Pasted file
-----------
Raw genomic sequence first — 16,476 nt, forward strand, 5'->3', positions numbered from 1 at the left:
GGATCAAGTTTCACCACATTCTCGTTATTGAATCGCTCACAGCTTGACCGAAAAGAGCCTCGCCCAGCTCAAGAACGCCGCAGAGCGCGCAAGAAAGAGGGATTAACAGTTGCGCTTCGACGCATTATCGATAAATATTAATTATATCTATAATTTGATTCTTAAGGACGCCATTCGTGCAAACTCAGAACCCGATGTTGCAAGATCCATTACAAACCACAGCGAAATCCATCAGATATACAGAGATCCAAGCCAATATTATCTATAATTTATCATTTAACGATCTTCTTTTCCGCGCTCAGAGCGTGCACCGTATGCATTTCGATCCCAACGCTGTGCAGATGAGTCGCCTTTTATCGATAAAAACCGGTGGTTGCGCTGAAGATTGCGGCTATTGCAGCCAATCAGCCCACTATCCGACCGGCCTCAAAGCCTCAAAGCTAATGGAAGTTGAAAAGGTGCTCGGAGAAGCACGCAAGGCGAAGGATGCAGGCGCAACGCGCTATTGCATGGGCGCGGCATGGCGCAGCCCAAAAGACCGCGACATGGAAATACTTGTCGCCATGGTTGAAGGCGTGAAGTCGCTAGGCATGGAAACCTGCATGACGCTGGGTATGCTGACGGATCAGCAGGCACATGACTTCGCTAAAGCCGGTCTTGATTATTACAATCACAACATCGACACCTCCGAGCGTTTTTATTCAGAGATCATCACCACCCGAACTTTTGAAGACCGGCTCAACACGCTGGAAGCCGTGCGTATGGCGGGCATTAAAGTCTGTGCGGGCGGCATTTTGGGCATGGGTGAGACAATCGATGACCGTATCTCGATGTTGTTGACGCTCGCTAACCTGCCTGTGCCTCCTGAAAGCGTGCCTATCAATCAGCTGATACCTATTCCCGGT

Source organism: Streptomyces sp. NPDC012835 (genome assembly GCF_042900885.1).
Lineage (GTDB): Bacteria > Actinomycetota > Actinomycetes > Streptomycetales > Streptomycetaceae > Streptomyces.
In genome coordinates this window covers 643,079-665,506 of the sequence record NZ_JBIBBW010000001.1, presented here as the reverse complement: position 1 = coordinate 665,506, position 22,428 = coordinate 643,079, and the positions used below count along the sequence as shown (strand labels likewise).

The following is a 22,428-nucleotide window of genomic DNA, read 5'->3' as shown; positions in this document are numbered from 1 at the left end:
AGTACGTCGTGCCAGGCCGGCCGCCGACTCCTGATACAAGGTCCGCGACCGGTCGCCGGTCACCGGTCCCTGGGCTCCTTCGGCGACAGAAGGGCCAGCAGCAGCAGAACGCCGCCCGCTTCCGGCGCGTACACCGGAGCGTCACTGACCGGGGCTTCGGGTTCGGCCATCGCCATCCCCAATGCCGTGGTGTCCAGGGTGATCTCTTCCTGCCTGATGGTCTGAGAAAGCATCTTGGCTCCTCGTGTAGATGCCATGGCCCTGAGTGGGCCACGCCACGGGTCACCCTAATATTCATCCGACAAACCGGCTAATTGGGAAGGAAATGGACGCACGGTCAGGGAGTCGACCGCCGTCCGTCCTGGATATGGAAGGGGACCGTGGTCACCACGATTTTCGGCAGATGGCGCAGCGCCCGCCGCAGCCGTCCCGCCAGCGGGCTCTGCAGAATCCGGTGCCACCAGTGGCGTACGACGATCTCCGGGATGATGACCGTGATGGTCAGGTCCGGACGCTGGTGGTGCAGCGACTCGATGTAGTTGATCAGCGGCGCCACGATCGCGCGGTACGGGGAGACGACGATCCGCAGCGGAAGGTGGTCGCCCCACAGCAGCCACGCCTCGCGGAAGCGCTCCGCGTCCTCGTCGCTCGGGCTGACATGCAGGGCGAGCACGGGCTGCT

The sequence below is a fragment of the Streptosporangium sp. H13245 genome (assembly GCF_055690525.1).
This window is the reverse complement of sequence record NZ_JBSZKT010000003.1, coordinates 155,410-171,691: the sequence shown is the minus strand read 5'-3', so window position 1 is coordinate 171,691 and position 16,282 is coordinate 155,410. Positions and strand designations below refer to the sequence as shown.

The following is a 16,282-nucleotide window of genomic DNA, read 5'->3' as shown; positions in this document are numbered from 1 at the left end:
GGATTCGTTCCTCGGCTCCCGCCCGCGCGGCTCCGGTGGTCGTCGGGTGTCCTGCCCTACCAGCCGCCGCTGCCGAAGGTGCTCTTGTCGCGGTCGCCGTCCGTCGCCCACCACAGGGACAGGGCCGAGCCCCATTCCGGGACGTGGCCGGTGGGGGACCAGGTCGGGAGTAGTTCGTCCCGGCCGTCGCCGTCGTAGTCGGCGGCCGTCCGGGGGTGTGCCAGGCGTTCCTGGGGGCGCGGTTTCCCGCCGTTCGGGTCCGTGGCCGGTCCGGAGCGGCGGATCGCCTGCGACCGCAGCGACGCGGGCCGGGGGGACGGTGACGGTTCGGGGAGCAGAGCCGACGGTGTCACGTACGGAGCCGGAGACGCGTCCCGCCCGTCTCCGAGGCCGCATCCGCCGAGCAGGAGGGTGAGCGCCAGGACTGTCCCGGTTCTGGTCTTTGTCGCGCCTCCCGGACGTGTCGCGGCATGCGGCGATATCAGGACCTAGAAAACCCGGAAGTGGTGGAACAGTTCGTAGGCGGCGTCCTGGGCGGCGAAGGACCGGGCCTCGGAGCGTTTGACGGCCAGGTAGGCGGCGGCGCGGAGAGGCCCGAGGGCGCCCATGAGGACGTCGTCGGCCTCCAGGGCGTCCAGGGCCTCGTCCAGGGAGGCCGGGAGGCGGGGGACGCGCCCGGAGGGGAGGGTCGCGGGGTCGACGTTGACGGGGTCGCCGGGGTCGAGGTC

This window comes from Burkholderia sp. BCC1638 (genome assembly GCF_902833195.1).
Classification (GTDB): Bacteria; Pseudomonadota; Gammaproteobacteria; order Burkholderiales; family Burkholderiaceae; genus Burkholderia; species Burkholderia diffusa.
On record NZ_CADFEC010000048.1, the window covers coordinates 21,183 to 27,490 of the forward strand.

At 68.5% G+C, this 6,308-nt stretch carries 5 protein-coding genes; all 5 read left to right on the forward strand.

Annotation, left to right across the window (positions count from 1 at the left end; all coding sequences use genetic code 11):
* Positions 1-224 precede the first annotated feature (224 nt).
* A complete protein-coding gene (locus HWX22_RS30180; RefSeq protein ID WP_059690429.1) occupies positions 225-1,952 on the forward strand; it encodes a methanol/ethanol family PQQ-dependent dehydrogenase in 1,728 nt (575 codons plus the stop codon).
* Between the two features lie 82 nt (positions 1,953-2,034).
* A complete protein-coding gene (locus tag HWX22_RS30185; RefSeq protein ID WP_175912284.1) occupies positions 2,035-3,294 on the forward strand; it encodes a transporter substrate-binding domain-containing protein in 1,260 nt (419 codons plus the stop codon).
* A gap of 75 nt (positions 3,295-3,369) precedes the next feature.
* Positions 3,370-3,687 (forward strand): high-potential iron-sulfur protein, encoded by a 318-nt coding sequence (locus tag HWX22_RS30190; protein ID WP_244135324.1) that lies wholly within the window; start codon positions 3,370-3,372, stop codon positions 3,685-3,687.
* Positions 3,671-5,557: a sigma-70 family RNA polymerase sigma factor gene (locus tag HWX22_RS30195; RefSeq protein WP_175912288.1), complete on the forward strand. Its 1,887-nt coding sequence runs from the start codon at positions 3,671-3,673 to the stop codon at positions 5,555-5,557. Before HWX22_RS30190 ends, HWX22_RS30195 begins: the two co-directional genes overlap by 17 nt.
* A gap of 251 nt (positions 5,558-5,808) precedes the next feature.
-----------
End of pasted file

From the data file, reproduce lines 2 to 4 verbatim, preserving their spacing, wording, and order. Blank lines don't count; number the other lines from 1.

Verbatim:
GGATCAAGTTTCACCACATTCTCGTTATTGAATCGCTCACAGCTTGACCGAAAAGAGCCTCGCCCAGCTCAAGAACGCCGCAGAGCGCGCAAGAAAGAGGGATTAACAGTTGCGCTTCGACGCATTATCGATAAATATTAATTATATCTATAATTTGATTCTTAAGGACGCCATTCGTGCAAACTCAGAACCCGATGTTGCAAGATCCATTACAAACCACAGCGAAATCCATCAGATATACAGAGATCCAAGCCAATATTATCTATAATTTATCATTTAACGATCTTCTTTTCCGCGCTCAGAGCGTGCACCGTATGCATTTCGATCCCAACGCTGTGCAGATGAGTCGCCTTTTATCGATAAAAACCGGTGGTTGCGCTGAAGATTGCGGCTATTGCAGCCAATCAGCCCACTATCCGACCGGCCTCAAAGCCTCAAAGCTAATGGAAGTTGAAAAGGTGCTCGGAGAAGCACGCAAGGCGAAGGATGCAGGCGCAACGCGCTATTGCATGGGCGCGGCATGGCGCAGCCCAAAAGACCGCGACATGGAAATACTTGTCGCCATGGTTGAAGGCGTGAAGTCGCTAGGCATGGAAACCTGCATGACGCTGGGTATGCTGACGGATCAGCAGGCACATGACTTCGCTAAAGCCGGTCTTGATTATTACAATCACAACATCGACACCTCCGAGCGTTTTTATTCAGAGATCATCACCACCCGAACTTTTGAAGACCGGCTCAACACGCTGGAAGCCGTGCGTATGGCGGGCATTAAAGTCTGTGCGGGCGGCATTTTGGGCATGGGTGAGACAATCGATGACCGTATCTCGATGTTGTTGACGCTCGCTAACCTGCCTGTGCCTCCTGAAAGCGTGCCTATCAATCAGCTGATACCTATTCCCGGT

Source organism: Streptomyces sp. NPDC012835 (genome assembly GCF_042900885.1).
Lineage (GTDB): Bacteria > Actinomycetota > Actinomycetes > Streptomycetales > Streptomycetaceae > Streptomyces.